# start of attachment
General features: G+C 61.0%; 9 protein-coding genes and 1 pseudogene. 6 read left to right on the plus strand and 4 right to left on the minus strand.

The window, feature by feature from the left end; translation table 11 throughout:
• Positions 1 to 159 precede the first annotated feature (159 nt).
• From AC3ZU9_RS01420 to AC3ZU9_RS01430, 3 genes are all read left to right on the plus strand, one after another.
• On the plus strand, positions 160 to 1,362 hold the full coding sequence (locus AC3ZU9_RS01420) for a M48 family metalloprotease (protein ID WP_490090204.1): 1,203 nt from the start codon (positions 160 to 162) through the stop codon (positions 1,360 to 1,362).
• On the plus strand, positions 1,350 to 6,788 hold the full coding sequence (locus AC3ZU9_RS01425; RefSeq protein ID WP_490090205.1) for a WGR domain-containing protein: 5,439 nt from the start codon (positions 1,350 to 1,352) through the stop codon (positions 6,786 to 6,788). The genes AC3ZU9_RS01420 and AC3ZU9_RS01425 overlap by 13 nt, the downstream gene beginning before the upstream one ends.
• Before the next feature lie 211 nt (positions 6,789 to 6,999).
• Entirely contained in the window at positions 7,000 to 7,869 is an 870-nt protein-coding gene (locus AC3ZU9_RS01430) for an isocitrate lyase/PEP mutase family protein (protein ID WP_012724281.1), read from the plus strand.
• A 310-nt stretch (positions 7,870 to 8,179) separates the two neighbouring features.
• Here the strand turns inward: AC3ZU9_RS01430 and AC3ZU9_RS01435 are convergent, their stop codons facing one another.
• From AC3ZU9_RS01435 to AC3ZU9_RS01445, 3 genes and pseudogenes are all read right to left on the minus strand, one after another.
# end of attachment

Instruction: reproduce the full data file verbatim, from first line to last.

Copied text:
General features: G+C 61.0%; 9 protein-coding genes and 1 pseudogene. 6 read left to right on the plus strand and 4 right to left on the minus strand.

The window, feature by feature from the left end; translation table 11 throughout:
• Positions 1 to 159 precede the first annotated feature (159 nt).
• From AC3ZU9_RS01420 to AC3ZU9_RS01430, 3 genes are all read left to right on the plus strand, one after another.
• On the plus strand, positions 160 to 1,362 hold the full coding sequence (locus AC3ZU9_RS01420) for a M48 family metalloprotease (protein ID WP_490090204.1): 1,203 nt from the start codon (positions 160 to 162) through the stop codon (positions 1,360 to 1,362).
• On the plus strand, positions 1,350 to 6,788 hold the full coding sequence (locus AC3ZU9_RS01425; RefSeq protein ID WP_490090205.1) for a WGR domain-containing protein: 5,439 nt from the start codon (positions 1,350 to 1,352) through the stop codon (positions 6,786 to 6,788). The genes AC3ZU9_RS01420 and AC3ZU9_RS01425 overlap by 13 nt, the downstream gene beginning before the upstream one ends.
• Before the next feature lie 211 nt (positions 6,789 to 6,999).
• Entirely contained in the window at positions 7,000 to 7,869 is an 870-nt protein-coding gene (locus AC3ZU9_RS01430) for an isocitrate lyase/PEP mutase family protein (protein ID WP_012724281.1), read from the plus strand.
• A 310-nt stretch (positions 7,870 to 8,179) separates the two neighbouring features.
• Here the strand turns inward: AC3ZU9_RS01430 and AC3ZU9_RS01435 are convergent, their stop codons facing one another.
• From AC3ZU9_RS01435 to AC3ZU9_RS01445, 3 genes and pseudogenes are all read right to left on the minus strand, one after another.